“Getting started is really exciting, but don’t jump in and start everything at the same time. If you want chickens, become skilled and knowledgeable about them before adding goats. Know each topic well before adding a new one. It will reduce stress, heartache and headache, as well as prevent yourself from becoming overwhelmed and overworked.” —Christina Coughlin

“I’ve known a ton of first-time gardeners who lost interest after their first season because they tried every advanced technique they read in gardening magazines, and the bugs and disease ruined their entire harvest. Start simple: seeds, dirt, water. Take what you learn and expand on it next year.” —Charles Coker

But don’t limit yourself too much!

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“When you designate your gardening area, don’t be too afraid to go a little larger than you planned. When you plan a garden, it looks great on paper in a 5-by-5 area, until you start planting and realize that not all of your plants will fit! Even if you do not use the outside of the garden that you worked and tilled, at least you will not have to worry with encroaching grass runners.” —Eric Yeager

Grab your pen and paper, because you’ll need to write it all down.

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“Keep a gardening journal. I chart on graph paper where I plant everything year to year. I put what I planted, when I planted, if I started from seeds or transplants from the garden center, et cetera. Then when the year is over, I make notes while everything is fresh in my mind as to what worked and what did not.” —Denise Burek

“Keep a journal. Record the weather, when you started seeing certain bugs, what/where you planted, what you did to heal certain animals’ ailments, et cetera. Your own record is the best advice in future years! —Lindsay Stephens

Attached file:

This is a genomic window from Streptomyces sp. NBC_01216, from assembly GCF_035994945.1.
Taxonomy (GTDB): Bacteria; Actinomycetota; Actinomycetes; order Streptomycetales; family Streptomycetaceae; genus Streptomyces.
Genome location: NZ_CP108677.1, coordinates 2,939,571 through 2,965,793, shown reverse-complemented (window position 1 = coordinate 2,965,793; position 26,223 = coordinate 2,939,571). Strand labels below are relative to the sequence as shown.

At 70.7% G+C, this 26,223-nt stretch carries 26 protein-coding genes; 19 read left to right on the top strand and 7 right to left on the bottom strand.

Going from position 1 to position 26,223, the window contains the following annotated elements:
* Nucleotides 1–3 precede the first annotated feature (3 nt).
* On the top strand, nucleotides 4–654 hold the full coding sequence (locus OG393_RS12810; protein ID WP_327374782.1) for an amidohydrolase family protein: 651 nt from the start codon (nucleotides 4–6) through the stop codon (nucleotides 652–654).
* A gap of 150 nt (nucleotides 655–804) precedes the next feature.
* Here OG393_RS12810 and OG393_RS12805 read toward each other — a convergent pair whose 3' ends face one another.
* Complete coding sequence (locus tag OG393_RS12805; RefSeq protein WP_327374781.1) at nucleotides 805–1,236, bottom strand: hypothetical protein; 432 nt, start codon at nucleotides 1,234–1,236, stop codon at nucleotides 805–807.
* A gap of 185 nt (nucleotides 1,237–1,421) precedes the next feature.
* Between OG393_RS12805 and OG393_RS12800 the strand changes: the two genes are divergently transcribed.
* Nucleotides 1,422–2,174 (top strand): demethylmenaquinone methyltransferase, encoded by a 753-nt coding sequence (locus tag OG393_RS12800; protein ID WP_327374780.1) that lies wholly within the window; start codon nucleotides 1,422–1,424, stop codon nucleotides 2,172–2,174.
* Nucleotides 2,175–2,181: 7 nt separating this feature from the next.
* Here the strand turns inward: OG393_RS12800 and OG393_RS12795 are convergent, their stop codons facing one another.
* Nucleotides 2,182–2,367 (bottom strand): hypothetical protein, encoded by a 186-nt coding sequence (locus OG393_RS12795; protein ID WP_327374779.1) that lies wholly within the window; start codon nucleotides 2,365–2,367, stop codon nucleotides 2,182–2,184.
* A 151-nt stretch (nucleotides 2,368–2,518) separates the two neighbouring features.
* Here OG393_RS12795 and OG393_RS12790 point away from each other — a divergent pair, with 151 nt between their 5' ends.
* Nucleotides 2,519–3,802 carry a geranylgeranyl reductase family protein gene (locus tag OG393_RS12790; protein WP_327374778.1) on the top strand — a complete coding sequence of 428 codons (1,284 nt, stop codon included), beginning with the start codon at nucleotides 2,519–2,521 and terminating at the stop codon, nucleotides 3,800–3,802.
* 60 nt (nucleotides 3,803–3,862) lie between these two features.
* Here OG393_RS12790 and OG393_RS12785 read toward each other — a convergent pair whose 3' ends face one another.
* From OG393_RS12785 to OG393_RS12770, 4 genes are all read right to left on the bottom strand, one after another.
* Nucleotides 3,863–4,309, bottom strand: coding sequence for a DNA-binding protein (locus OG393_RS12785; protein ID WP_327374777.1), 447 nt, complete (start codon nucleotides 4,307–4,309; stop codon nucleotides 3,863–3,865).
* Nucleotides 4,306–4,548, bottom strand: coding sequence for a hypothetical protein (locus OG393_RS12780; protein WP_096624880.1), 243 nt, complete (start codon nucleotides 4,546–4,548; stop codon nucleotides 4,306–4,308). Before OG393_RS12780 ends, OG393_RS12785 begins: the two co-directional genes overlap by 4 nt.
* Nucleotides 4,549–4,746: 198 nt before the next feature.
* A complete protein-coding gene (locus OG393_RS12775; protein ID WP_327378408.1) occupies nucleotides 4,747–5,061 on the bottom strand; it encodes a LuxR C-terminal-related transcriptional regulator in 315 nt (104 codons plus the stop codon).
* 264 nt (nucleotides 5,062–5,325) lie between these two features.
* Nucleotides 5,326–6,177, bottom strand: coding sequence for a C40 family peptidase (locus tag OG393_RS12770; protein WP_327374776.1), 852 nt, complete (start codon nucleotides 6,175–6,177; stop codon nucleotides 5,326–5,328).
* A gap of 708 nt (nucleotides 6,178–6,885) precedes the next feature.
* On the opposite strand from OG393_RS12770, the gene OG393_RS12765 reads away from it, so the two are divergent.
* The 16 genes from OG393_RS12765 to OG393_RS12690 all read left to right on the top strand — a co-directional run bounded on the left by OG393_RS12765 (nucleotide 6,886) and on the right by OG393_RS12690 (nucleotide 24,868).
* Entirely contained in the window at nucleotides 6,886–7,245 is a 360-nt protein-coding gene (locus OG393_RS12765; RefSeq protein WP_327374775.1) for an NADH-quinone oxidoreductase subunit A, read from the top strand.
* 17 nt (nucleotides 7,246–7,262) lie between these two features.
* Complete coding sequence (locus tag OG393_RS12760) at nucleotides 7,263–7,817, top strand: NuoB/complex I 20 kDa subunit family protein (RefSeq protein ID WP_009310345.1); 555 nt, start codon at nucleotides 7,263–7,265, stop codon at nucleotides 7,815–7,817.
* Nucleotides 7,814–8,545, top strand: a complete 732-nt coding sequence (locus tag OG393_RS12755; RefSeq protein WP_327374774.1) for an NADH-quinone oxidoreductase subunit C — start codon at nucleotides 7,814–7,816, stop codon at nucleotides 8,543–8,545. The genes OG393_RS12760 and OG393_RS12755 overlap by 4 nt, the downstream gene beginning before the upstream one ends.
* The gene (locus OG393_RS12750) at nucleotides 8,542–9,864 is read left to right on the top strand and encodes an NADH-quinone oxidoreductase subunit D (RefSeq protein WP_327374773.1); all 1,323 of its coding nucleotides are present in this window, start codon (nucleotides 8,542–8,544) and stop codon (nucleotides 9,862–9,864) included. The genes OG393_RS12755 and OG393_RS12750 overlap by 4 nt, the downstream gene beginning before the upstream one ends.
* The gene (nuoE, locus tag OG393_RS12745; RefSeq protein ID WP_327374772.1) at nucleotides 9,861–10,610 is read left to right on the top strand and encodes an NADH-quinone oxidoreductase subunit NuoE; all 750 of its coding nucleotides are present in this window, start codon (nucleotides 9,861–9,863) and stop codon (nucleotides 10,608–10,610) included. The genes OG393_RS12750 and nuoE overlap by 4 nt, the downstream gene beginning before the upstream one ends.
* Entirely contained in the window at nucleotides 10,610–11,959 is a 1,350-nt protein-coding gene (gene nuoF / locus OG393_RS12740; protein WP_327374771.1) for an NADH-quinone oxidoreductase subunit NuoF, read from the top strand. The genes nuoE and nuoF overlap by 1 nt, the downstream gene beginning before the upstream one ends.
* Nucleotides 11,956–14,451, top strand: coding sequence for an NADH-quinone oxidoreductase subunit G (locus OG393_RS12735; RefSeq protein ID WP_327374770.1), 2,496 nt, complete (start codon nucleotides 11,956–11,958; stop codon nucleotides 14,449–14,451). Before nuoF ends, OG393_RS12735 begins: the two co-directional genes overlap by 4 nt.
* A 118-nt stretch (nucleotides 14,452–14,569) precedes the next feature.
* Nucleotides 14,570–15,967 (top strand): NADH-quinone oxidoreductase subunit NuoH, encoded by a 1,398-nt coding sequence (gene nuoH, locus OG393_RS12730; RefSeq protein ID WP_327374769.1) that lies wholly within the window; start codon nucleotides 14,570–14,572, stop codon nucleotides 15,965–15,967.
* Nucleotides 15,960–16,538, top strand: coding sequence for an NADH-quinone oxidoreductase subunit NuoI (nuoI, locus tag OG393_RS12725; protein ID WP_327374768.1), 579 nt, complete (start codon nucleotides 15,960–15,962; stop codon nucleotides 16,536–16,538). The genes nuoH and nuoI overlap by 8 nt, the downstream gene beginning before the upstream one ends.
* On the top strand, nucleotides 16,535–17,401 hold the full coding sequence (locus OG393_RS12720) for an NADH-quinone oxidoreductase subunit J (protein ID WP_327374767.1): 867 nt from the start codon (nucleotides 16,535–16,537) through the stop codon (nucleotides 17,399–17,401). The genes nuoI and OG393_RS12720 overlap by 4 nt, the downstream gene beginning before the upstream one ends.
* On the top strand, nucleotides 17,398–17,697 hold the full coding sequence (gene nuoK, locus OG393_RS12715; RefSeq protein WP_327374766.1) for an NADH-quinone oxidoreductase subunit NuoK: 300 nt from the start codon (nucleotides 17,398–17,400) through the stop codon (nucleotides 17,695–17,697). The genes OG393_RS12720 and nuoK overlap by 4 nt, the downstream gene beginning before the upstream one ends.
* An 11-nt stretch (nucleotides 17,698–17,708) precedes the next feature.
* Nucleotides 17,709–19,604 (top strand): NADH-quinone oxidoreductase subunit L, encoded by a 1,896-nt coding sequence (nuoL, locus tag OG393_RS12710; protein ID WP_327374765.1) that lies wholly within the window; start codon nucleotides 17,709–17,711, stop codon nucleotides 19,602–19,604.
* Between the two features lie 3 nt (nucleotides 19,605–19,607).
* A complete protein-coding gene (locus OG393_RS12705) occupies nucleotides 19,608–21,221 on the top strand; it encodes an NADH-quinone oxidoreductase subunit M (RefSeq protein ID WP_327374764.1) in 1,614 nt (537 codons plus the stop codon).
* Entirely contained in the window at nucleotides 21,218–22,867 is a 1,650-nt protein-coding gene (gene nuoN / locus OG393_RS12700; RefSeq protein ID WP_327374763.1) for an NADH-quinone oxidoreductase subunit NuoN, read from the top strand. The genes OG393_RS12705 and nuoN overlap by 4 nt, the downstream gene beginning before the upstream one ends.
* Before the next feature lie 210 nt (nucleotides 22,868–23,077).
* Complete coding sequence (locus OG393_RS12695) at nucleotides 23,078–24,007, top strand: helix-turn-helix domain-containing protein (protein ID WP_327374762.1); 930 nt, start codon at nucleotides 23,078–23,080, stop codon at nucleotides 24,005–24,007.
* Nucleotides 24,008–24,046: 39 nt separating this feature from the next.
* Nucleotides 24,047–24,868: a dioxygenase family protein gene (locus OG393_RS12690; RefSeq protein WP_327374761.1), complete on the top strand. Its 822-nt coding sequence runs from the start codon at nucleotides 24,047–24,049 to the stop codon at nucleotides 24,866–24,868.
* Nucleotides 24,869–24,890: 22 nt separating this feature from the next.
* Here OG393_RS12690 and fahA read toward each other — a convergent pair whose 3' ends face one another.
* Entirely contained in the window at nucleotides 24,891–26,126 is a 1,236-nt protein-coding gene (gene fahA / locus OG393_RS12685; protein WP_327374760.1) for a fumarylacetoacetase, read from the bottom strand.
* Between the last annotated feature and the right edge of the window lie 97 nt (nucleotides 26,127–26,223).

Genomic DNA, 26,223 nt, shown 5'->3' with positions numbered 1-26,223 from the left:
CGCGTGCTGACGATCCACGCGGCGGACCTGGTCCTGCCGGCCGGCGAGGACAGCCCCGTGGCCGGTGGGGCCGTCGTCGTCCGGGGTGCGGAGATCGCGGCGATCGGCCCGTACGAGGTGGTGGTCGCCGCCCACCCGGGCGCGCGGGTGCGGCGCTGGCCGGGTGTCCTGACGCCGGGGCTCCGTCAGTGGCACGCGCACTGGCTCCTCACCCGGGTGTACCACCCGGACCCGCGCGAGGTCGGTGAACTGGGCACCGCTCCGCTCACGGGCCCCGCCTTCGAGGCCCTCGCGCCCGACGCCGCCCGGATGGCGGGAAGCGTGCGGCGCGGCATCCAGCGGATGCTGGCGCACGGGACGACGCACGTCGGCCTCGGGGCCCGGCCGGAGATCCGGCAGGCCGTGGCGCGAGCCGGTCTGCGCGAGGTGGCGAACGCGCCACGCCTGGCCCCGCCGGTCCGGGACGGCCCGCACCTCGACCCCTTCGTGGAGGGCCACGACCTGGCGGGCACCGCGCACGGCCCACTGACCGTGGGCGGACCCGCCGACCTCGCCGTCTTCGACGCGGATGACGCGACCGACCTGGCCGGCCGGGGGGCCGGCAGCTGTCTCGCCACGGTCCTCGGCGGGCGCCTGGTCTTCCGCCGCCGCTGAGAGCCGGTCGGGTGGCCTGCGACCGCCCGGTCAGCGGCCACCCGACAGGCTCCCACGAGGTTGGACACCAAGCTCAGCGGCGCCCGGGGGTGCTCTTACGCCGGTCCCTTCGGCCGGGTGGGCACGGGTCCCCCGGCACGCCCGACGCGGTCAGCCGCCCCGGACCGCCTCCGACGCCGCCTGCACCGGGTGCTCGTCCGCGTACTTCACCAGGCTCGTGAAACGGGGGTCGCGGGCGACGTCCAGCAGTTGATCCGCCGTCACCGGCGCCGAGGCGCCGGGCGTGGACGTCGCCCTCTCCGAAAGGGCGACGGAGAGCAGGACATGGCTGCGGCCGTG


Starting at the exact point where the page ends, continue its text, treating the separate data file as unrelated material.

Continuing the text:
“Keep all receipts to see if it is really cheaper to raise your own goods or buy them. Remember quality of homegrown adds value to your goods. Keep a diary of what works and what doesn’t.” —Ma Lance

And follow mom’s advice: Waste not, want not.

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“Compost everything and incorporate it back into your dirt the following year. I started doing this and have the biggest tomato crop I’ve ever seen.” —Carol Woelfel Thames

“Canning your garden is not as difficult as some may think, and a pressure canner is a great investment. If you’re unsure how to do it, ask to help someone you know so they can show you and answer questions as you use it.” —Marlo M Lovoi

“Consider planting an extra row for the hungry. Donate surplus produce to your local food pantry!” —The Gardenworks Project

Above all else, use common sense…

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“Buy high-quality rubber boots and never turn your back on the rooster.”—Gucci to Goats

“Never kick a fresh turd on a hot day.” —Bud Price (per Harry S. Truman)

“It isn’t compost when it’s still steaming.” —Susan Younger

“Never put eggs in your coat pocket! No matter what, you will crush them and have a gooey mess.” —Andrea Bergdoll

“Use some type of sunscreen when out weeding! I didn’t one day last year and paid dearly with a lovely burn even though the temps were not that hot. Oh, and hydrate with plenty of water, not just the plants but you, as well.” —Lori Williamson

… throw in some experiments (even if they don’t work out) …

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“Don’t let male turkeys free-range near tourists. Just trust me on this one.” —Van Alaniz

“If it doesn’t seem to be producing like you want it to, sprinkle some Epsom salt around it. Did it for my tomatoes the first year, and we had more than we could have eaten all year. Sprinkled it around my apple trees, and the bugs weren’t as bad and the apple production was insane, twice as big and 100-percent the amount of fruit.” —Jillann Marszalek

… and don’t forget to have fun!

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“Have fun with it. My first year was very successful because I had fun making different paths and trying different mounds for my tomatoes. This year, the boyfriend got more scientific, and we didn’t have as many tomatoes! Have fun!” —Cleone Skaug